A deletion variant of epidermal growth factor receptor (EGFRvIII) is a known driver mutation in a subset of primary and secondary glioblastoma multiforme. Adoptive transfer of genetically modified chimeric antigen receptor (CAR) lymphocytes has demonstrated efficacy in hematologic malignancies but is still early in development for solid cancers. The surface expression of the truncated extracellular ligand domain created by EGFRvIII makes it an attractive target for a CAR-based cancer treatment. Patients with recurrent glioblastoma expressing EGFRvIII were enrolled in a dose escalation phase I trial, using a third-generation CAR construct derived from a human antibody. Transduced cells were administered after lymphodepleting chemotherapy and supported posttransfer with intravenous interleukin-2. The dose escalation proceeded at half-log increments from 107 to >1010 cells. Primary endpoints were safety and progression-free survival. Eighteen patients were treated with final infusion products ranging from 6.3×106 to 2.6×1010 anti-EGFRvIII CAR+ T cells. Median progression-free survival was 1.3 months (interquartile range: 1.1–1.9), with a single outlier of 12.5 months. Two patients experienced severe hypoxia, including one treatment-related mortality after cell administration at the highest dose level. All patients developed expected transient hematologic toxicities from preparative chemotherapy. Median overall survival was 6.9 months (interquartile range: 2.8–10). Two patients survived over 1 year, and a third patient was alive at 59 months. Persistence of CAR+ cells correlated with cell dose, but there were no objective responses. Administration of anti-EGFRvIII CAR-transduced T cells did not demonstrate clinically meaningful effect in patients with glioblastoma multiforme in this phase I pilot trial.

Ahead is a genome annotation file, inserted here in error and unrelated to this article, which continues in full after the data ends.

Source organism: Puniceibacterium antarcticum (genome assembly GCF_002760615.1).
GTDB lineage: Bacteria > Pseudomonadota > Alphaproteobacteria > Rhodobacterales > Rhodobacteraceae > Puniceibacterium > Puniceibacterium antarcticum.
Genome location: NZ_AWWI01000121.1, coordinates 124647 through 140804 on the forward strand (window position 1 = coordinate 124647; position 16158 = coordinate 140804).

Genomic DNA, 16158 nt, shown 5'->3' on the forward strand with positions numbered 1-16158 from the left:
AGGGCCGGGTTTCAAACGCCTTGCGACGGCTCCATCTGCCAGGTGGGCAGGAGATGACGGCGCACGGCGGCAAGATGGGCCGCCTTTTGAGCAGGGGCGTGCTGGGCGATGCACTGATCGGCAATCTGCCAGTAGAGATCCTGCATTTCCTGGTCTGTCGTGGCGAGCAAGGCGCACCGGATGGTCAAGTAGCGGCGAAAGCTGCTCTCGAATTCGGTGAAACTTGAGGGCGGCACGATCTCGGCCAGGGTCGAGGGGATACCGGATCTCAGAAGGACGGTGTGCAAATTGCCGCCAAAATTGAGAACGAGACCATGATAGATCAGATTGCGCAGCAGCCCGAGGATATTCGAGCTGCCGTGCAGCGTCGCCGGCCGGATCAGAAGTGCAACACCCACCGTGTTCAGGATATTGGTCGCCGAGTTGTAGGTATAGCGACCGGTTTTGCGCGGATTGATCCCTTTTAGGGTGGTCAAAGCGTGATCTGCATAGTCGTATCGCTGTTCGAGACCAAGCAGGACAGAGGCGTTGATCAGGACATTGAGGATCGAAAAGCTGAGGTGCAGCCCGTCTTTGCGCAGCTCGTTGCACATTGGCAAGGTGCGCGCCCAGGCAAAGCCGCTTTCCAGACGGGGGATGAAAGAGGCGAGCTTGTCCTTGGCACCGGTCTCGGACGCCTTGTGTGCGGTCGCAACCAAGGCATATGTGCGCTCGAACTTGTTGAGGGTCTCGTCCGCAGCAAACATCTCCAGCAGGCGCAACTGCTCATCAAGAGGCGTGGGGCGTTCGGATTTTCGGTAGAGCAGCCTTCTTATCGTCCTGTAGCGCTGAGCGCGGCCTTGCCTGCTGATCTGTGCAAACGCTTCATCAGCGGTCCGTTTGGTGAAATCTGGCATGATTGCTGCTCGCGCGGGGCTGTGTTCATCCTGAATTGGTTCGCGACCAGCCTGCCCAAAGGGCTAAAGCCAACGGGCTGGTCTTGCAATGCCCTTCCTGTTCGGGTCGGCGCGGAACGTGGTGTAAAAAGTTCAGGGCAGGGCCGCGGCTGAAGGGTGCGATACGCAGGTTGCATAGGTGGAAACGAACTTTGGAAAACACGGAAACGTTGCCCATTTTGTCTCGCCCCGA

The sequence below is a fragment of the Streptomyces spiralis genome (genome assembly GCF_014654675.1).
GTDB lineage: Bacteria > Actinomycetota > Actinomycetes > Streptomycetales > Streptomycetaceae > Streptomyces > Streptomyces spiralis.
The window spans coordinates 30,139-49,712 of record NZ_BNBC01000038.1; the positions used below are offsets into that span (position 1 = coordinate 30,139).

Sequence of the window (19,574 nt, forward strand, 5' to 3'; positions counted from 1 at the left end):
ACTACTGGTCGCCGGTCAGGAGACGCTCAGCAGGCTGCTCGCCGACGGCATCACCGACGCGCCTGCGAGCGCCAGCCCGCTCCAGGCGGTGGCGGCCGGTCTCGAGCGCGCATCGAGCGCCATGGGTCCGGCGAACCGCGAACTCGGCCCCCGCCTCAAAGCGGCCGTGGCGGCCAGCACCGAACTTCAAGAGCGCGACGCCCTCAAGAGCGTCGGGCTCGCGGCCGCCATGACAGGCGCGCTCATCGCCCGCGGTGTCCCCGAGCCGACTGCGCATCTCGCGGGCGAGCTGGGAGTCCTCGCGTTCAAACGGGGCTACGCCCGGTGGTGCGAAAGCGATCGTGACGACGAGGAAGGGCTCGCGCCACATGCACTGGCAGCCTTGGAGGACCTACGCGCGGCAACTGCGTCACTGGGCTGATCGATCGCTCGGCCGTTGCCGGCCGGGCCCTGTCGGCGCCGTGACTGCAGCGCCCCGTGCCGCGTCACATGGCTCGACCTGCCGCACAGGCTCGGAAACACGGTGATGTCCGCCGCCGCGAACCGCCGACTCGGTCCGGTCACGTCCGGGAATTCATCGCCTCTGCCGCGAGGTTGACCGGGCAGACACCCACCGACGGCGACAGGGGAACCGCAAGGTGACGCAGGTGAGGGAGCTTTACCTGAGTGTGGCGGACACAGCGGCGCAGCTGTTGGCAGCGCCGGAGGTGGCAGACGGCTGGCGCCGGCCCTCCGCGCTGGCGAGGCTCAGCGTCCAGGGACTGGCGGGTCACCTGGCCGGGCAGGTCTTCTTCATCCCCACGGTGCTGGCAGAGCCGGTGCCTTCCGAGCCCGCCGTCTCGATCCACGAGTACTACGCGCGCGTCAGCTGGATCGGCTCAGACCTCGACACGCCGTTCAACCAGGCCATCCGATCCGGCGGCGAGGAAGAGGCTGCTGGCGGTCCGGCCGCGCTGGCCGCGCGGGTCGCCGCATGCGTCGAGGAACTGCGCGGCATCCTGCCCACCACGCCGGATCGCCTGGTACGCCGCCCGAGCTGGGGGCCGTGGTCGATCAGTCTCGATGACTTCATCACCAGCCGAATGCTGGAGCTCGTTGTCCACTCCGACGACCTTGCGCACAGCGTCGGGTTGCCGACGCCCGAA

§Laboratory of Pathology, National Cancer Institute, National Institutes of Health, Bethesda, MD
†Editas Medicine, Cambridge, MA
‡Stanford Center for Cancer Cell Therapy, Stanford Cancer Institute, Palo Alto, CA
∥Sandra and Edward Meyer Cancer Center, Weill Cornell Medical College, New York, NY
Reprints: Stephanie L. Goff, Surgery Branch, National Cancer Institute, NIH, 10 Center Drive, Room 3-3940, Bethesda, MD 20892-1201 (e-mail: firstname.lastname@example.org).
Received December 12, 2018
Accepted January 29, 2019